ELCC: New software may bolster breathing-adapted radiotherapy technique

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A new 4D software program that combines the “breathing-adapted radiotherapy” (BART) technique will improve the treatment of lung cancer, said Nicolas Peguret, MD, and colleagues from Hôpitaux Universitaires de Genève during a presentation at the second annual European Lung Cancer Conference (ELCC) in Geneva last week.

According to the researchers, BART allows doctors to reduce the amount of radiation administered by timing delivery to a particular moment of the respiratory cycle, as some lesions in lungs may move up to four centimeters when patients inhale and exhale. This presents a challenge for physicians treating the cancer with radiotherapy, they said.

"One of the main problems with BART is how to choose the optimal respiratory phase in which to treat the patient," explained Peguret. “It may vary from one patient to another because of the variation in tumor localization and in movements of the tumor and of other nearby organs."

As a result, Peguret and his colleagues developed a software program that allows doctors to determine a moment during the respiratory cycle that may present an optimal tumor position for the targeting of a lesion. For each patient, a 4D CT scan is performed and a set of CT slices for each of the 10 respiratory phases is recorded. Next, the software will allow the radiation oncologist to determine if there is a respiratory phase that is most effective for radiotherapy, said the researchers.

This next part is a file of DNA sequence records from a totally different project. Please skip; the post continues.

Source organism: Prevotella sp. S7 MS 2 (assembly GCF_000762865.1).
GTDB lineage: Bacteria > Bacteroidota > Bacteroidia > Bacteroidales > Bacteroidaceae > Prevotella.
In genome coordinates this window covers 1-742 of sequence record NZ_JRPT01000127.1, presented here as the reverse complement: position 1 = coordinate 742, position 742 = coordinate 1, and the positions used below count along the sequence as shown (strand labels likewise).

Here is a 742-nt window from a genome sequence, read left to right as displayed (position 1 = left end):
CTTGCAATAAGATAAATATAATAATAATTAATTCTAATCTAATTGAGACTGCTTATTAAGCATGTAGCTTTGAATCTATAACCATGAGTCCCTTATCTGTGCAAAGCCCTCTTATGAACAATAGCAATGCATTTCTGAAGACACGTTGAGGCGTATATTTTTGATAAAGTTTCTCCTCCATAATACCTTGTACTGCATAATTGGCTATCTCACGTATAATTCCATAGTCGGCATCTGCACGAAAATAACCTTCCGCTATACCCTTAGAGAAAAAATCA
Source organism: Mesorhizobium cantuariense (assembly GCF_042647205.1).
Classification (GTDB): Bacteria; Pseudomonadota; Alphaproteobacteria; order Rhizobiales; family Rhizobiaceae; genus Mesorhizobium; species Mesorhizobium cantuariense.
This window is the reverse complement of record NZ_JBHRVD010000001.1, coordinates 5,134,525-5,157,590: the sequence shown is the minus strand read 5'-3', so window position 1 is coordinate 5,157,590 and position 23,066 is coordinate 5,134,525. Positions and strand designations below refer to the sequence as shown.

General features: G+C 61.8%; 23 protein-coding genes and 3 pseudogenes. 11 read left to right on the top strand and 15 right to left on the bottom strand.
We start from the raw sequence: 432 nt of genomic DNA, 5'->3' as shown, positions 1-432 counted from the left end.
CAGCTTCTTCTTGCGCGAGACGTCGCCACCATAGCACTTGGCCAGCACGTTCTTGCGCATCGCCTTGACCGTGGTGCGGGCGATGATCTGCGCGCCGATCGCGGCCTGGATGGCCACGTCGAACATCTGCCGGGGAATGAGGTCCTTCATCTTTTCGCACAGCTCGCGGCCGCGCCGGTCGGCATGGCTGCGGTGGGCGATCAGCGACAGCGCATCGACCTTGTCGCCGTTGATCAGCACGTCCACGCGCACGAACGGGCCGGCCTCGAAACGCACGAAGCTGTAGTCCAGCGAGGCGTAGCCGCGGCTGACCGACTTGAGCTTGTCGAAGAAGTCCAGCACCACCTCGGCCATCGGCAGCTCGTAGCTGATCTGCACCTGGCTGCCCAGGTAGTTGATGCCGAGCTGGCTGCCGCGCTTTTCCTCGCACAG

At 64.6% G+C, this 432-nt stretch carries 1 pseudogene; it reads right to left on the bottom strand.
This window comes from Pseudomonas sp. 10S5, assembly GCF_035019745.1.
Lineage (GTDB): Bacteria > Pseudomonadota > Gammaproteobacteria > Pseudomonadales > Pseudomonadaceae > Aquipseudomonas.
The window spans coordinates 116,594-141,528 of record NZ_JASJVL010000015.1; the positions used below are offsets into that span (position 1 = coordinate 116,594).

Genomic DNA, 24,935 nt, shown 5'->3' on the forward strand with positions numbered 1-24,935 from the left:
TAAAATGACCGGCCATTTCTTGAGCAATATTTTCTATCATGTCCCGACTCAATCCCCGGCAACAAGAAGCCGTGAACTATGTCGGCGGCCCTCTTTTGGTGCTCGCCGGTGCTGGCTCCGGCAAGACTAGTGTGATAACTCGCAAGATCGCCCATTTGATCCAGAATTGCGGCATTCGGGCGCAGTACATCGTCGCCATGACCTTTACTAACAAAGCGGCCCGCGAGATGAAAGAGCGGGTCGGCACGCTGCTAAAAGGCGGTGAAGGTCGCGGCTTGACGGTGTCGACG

Peguret noted that the software does not require special equipment and will not result in additional costs for facilities. “It simply provides the doctor with information about the movement of the tumor," he said. “Depending on the oncologist's clinical objectives, he or she will choose the optimal phase for radiotherapy in an individual patient.”

According to the research team, a phase II clinical trial is currently underway, with results expected early in 2011.

"By applying this software together with BART, it may be possible not only to reduce the radiation fields but also to adapt the radiation volume taking into account the varying positions of the tumor and the organs at risk," Perguret concluded.